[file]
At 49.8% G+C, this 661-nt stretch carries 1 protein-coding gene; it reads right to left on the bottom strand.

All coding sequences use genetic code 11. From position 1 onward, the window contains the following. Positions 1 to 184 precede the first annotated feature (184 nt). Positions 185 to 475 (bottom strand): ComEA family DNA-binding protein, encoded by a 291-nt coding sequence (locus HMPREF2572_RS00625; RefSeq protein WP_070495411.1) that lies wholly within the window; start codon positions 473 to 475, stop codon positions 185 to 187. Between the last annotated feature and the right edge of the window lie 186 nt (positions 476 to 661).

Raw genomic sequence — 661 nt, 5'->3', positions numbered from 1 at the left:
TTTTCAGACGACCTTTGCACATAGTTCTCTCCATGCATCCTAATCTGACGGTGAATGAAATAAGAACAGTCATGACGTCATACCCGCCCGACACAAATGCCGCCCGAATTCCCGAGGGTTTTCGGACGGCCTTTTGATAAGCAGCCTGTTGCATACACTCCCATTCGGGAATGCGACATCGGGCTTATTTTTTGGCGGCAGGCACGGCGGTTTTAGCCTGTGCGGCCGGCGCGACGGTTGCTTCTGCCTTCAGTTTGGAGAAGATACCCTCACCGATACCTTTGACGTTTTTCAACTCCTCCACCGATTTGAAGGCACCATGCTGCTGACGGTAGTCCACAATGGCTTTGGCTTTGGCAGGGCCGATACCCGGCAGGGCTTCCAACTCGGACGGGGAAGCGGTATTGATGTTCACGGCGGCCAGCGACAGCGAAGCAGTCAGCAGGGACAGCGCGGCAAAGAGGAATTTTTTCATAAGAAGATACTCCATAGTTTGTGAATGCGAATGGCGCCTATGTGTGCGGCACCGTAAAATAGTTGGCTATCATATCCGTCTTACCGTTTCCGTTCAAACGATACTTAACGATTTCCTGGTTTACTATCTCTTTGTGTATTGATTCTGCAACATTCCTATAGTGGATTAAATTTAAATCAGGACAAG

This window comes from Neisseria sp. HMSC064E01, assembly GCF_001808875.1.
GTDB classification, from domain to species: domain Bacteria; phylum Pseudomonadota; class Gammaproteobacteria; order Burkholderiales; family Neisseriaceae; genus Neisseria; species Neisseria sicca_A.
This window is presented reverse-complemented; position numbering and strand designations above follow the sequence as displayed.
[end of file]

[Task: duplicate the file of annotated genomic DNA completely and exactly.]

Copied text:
At 49.8% G+C, this 661-nt stretch carries 1 protein-coding gene; it reads right to left on the bottom strand.

All coding sequences use genetic code 11. From position 1 onward, the window contains the following. Positions 1 to 184 precede the first annotated feature (184 nt). Positions 185 to 475 (bottom strand): ComEA family DNA-binding protein, encoded by a 291-nt coding sequence (locus HMPREF2572_RS00625; RefSeq protein WP_070495411.1) that lies wholly within the window; start codon positions 473 to 475, stop codon positions 185 to 187. Between the last annotated feature and the right edge of the window lie 186 nt (positions 476 to 661).

Raw genomic sequence — 661 nt, 5'->3', positions numbered from 1 at the left:
TTTTCAGACGACCTTTGCACATAGTTCTCTCCATGCATCCTAATCTGACGGTGAATGAAATAAGAACAGTCATGACGTCATACCCGCCCGACACAAATGCCGCCCGAATTCCCGAGGGTTTTCGGACGGCCTTTTGATAAGCAGCCTGTTGCATACACTCCCATTCGGGAATGCGACATCGGGCTTATTTTTTGGCGGCAGGCACGGCGGTTTTAGCCTGTGCGGCCGGCGCGACGGTTGCTTCTGCCTTCAGTTTGGAGAAGATACCCTCACCGATACCTTTGACGTTTTTCAACTCCTCCACCGATTTGAAGGCACCATGCTGCTGACGGTAGTCCACAATGGCTTTGGCTTTGGCAGGGCCGATACCCGGCAGGGCTTCCAACTCGGACGGGGAAGCGGTATTGATGTTCACGGCGGCCAGCGACAGCGAAGCAGTCAGCAGGGACAGCGCGGCAAAGAGGAATTTTTTCATAAGAAGATACTCCATAGTTTGTGAATGCGAATGGCGCCTATGTGTGCGGCACCGTAAAATAGTTGGCTATCATATCCGTCTTACCGTTTCCGTTCAAACGATACTTAACGATTTCCTGGTTTACTATCTCTTTGTGTATTGATTCTGCAACATTCCTATAGTGGATTAAATTTAAATCAGGACAAG

This window comes from Neisseria sp. HMSC064E01, assembly GCF_001808875.1.
GTDB classification, from domain to species: domain Bacteria; phylum Pseudomonadota; class Gammaproteobacteria; order Burkholderiales; family Neisseriaceae; genus Neisseria; species Neisseria sicca_A.
This window is presented reverse-complemented; position numbering and strand designations above follow the sequence as displayed.